Michigan Bat Removal

Michigan Bats, Michigan’s Flying Mammals

Early in the 1800’s metallic mineral exploration in Michigan’s upper peninsula there resulted in the creation of thousands of vertical and horizontal mines and pits. These Michigan sites, after mining operations ceased, became depositories for trash, hazardous places open to curious explorers and shelters for Michigan bats and other cave dwellers. Michigan Mines offered optimum bat winter roosting sites (called hibernaculum) due to their relatively constant temperatures, around 54 degrees, high humidity and low Michigan air movement.

One example of the importance of these old Michigan mines is the Millie Hill site in Iron Mountain, Michigan. Conservation practices were deemed necessary after a survey into the abandoned Michigan mine by Marquette fireman and part time spelunker Steve Smith discovered a population estimated at one million Michigan little brown and big brown bats. The mine was heavily vandalized and slated to be closed, threatening the unique Michigan resource.

A Michigan partnership developed between the Natural Heritage Program, the local community, Bat Conservation International and other Michigan state and federal agencies to develop a management plan, including a cage designed to keep humans from entering the shaft while allowing the continued use of the site by bats. Michigan educational programs were conducted to stress the importance of bats in the environment.

Thanks to the concern and involvement of all the Michigan individuals and organizations, the initial phase of the Michigan plan seems to have worked. Michigan Bats in the Millie Hill mine are protected and have free movement in and out of this abandoned iron mine through the “bat cage”.

This Michigan mine has been designated as having significant natural resource features and is now a Michigan Watchable Wildlife viewing area. Improvements are being developed to allow safe public visitation to the site.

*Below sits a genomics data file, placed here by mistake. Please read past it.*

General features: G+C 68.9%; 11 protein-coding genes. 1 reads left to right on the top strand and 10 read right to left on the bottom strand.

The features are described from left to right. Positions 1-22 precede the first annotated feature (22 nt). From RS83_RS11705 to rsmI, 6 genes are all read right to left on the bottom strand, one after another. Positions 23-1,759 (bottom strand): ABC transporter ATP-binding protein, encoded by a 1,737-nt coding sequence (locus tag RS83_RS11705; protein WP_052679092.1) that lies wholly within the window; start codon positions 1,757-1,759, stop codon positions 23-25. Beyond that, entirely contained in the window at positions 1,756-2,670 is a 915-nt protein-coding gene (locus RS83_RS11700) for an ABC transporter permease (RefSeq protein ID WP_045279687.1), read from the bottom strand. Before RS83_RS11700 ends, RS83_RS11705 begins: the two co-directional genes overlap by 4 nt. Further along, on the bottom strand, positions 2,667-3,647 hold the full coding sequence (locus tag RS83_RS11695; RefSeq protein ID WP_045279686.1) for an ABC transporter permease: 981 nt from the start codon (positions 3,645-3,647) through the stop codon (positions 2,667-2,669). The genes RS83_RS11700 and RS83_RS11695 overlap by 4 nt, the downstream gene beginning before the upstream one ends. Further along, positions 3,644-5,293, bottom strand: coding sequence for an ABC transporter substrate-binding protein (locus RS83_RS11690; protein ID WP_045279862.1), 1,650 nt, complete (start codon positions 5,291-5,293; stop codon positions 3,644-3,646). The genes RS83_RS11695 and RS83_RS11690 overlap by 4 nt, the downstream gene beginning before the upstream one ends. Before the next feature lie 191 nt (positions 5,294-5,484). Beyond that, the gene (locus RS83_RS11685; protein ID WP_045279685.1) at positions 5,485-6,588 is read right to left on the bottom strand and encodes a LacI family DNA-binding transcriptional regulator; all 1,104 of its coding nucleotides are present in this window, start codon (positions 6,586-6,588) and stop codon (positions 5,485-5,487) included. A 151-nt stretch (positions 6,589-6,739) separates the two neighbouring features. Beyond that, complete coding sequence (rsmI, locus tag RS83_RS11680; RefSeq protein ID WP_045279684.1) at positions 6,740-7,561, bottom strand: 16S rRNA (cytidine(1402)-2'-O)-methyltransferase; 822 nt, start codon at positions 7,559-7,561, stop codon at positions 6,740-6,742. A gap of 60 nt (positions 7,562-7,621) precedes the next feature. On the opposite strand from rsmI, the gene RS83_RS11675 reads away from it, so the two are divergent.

Michigan bats comprise one-fourth of the world’s 4,000 bat species of mammals and are most often found in forested areas near water, which are insect-rich areas. Michigan fruit-eating bats are nature’s most important seed-dispersing animals. Michigan nectar bats pollinate many rain-forest trees, shrubs, and flowers and without their help the Michigan forest would be less diverse. The ability of Michigan insect-eating bats is phenomenal–one little Michigan brown bat can eat 600 to 1,000 mosquitoes in an hour. Over-sized ears and nostrils help Michigan bats to use a sonar system that experts believe is a thousand times more sophisticated than the best airport radar invented to date.

Removing bats from commercial and residential properties in Michigan is essential for ensuring the health and safety of residents and preserving the integrity of buildings. Bats can carry diseases such as rabies, histoplasmosis, and bat guano-related respiratory issues, posing significant health risks to humans and pets. Additionally, their droppings and urine can cause structural damage to properties over time, leading to costly repairs and creating unsanitary living conditions. By addressing bat infestations promptly and effectively, property owners can protect the well-being of occupants and maintain the value of their investments.

Furthermore, the presence of bats can disrupt daily activities and negatively impact the quality of life for residents. Their nocturnal habits may disturb sleep patterns, and the noise and odor associated with bat colonies can be disruptive and unpleasant. Removing bats from commercial and residential properties helps to create a more comfortable and peaceful living environment for everyone.

List of the 20 largest cities in Michigan: 1. Detroit 2. Grand Rapids 3. Warren 4. Sterling Heights 5. Ann Arbor 6. Lansing 7. Flint 8. Dearborn 9. Livonia 10. Troy 11. Westland 12. Farmington Hills 13. Kalamazoo 14. Wyoming 15. Southfield 16. Rochester Hills 17. Taylor 18. St. Clair Shores 19. Pontiac 20. Novi

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